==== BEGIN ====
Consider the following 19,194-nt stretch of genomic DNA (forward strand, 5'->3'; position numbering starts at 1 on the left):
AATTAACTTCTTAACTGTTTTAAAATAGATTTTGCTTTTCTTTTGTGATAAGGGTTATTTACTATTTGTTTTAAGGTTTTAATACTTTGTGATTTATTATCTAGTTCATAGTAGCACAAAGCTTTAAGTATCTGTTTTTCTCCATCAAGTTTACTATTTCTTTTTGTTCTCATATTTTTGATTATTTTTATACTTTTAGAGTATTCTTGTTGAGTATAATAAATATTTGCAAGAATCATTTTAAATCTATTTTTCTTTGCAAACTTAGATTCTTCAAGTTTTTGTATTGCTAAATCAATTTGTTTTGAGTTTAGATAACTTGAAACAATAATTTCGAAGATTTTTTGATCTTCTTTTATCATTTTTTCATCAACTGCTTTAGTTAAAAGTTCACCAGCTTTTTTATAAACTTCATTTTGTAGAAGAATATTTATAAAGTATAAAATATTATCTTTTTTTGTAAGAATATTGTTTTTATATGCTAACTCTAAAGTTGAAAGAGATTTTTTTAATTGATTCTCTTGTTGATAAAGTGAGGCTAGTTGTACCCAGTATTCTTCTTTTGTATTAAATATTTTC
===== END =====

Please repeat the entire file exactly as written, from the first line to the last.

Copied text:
Consider the following 19,194-nt stretch of genomic DNA (forward strand, 5'->3'; position numbering starts at 1 on the left):
AATTAACTTCTTAACTGTTTTAAAATAGATTTTGCTTTTCTTTTGTGATAAGGGTTATTTACTATTTGTTTTAAGGTTTTAATACTTTGTGATTTATTATCTAGTTCATAGTAGCACAAAGCTTTAAGTATCTGTTTTTCTCCATCAAGTTTACTATTTCTTTTTGTTCTCATATTTTTGATTATTTTTATACTTTTAGAGTATTCTTGTTGAGTATAATAAATATTTGCAAGAATCATTTTAAATCTATTTTTCTTTGCAAACTTAGATTCTTCAAGTTTTTGTATTGCTAAATCAATTTGTTTTGAGTTTAGATAACTTGAAACAATAATTTCGAAGATTTTTTGATCTTCTTTTATCATTTTTTCATCAACTGCTTTAGTTAAAAGTTCACCAGCTTTTTTATAAACTTCATTTTGTAGAAGAATATTTATAAAGTATAAAATATTATCTTTTTTTGTAAGAATATTGTTTTTATATGCTAACTCTAAAGTTGAAAGAGATTTTTTTAATTGATTCTCTTGTTGATAAAGTGAGGCTAGTTGTACCCAGTATTCTTCTTTTGTATTAAATATTTTC